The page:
letters in the human genome -- the complete instructions for making a 
human being.

"It's a major finding in a very sensitive area," said Stephen Oppenheimer, 
an expert in anthropological genetics at Oxford University, who was not 
involved in the work. "Almost all the differences used to differentiate 
populations from around the world really are skin deep."

The work raises a raft of new questions -- not least of which is why white 
skin caught on so thoroughly in northern climes once it arose. Some 
scientists suggest that lighter skin offered a strong survival advantage 
for people who migrated out of Africa by boosting their levels of 
bone-strengthening vitamin D; others have posited that its novelty and 
showiness simply made it more attractive to those seeking mates.

The work also reveals for the first time that Asians owe their relatively 
light skin to different mutations. That means that light skin arose 
independently at least twice in human evolution, in each case affecting 
populations with the facial and other traits that today are commonly 
regarded as the hallmarks of Caucasian and Asian races.

Several sociologists and others said they feared that such revelations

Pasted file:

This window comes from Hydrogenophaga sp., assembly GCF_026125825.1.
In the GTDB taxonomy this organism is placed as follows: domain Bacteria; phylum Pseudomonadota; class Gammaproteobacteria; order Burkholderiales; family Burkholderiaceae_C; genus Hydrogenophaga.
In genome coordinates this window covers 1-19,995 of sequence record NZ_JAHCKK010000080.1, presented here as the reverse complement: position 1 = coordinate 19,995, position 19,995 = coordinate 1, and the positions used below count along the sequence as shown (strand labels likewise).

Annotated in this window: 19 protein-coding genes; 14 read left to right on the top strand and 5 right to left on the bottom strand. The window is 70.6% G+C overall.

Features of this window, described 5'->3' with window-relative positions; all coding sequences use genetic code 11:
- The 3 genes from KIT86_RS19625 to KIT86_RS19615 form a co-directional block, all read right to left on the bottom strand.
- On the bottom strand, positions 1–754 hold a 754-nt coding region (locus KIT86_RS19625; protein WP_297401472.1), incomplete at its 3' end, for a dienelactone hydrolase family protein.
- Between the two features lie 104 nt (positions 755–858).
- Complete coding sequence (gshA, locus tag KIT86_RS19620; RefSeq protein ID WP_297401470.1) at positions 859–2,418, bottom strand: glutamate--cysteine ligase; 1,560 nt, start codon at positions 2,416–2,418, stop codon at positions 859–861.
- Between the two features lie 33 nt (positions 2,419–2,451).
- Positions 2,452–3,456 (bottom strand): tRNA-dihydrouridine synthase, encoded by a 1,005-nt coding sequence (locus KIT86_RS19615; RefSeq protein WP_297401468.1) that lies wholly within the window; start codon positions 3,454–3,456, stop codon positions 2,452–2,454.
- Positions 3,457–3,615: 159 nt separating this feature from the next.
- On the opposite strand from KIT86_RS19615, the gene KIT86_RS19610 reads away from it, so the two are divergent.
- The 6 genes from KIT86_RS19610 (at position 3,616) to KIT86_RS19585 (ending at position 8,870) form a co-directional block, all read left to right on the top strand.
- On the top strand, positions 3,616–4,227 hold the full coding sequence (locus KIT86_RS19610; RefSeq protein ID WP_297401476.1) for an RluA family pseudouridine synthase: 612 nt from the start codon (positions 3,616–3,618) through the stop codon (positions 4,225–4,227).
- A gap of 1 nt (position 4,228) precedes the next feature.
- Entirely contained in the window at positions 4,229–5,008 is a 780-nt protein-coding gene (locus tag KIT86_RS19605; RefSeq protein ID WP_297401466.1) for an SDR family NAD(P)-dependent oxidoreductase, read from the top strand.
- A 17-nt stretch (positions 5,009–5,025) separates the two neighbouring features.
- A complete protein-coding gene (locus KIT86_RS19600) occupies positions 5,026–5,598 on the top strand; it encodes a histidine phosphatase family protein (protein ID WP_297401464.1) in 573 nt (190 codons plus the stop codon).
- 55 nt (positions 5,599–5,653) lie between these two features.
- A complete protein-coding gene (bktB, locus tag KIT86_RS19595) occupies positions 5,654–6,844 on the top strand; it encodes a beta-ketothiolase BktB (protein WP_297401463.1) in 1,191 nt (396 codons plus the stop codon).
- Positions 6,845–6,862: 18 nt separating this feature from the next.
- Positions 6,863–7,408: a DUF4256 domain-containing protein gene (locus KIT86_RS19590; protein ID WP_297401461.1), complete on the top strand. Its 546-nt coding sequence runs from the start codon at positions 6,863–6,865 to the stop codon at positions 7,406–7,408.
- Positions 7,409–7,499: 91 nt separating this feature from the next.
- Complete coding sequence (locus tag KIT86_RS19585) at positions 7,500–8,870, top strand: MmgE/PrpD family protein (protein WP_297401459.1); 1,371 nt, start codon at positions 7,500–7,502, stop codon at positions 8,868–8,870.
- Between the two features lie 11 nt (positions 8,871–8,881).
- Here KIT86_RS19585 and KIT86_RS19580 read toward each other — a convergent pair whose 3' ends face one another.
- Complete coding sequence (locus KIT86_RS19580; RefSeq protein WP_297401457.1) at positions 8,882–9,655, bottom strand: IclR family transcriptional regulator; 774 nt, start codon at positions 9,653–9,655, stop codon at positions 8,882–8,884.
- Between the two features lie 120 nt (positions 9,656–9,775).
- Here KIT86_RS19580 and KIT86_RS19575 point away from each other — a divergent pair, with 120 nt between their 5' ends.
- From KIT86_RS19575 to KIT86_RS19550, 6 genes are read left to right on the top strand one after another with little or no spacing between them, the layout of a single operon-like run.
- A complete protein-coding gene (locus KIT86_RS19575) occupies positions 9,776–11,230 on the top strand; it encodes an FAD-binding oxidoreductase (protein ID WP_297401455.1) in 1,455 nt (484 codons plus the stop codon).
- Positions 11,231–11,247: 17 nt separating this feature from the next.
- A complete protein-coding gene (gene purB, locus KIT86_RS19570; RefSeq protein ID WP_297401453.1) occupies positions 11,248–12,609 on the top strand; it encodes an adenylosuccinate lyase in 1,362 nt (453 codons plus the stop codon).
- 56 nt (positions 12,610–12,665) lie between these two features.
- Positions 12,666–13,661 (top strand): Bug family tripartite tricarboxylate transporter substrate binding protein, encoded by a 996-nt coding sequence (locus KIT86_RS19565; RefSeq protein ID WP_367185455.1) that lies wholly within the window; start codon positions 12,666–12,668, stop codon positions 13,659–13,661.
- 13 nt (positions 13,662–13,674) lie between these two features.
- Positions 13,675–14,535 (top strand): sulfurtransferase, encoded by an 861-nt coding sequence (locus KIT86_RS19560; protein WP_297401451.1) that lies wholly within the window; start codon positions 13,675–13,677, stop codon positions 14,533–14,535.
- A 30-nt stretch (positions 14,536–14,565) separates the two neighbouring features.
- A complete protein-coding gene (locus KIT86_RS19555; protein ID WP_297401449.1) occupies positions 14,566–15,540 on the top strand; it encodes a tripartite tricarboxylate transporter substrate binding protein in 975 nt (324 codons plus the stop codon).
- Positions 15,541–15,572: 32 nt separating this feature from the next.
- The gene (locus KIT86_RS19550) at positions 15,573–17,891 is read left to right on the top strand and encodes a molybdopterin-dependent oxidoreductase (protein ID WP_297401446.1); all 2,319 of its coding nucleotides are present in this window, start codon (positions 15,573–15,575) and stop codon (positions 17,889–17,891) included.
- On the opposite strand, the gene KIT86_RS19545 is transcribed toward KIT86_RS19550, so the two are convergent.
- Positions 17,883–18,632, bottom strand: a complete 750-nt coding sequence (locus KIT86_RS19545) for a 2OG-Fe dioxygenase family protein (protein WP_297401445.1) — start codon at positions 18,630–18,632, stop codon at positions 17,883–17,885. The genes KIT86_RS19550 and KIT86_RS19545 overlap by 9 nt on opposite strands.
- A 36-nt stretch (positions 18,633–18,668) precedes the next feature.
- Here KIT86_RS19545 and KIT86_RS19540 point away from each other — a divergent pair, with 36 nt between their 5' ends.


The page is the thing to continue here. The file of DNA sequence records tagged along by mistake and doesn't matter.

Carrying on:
might wrongly overshadow the prevailing finding of genetics over the past 
10 years: that the number of DNA differences between races is tiny 
compared with the range of genetic diversity found within any single 
racial group.

Even study leader Keith Cheng said he was at first uncomfortable talking 
about the new work, fearing that the finding of such a clear genetic 
difference between people of African and European ancestries might 
reawaken discredited assertions of other purported inborn differences 
between races -- the most long-standing and inflammatory of those being 

"I think human beings are extremely insecure and look to visual cues of 
sameness to feel better, and people will do bad things to people who look 
different," Cheng said.

The discovery, described in today's issue of the journal Science, was an 
unexpected outgrowth of studies Cheng and his colleagues were conducting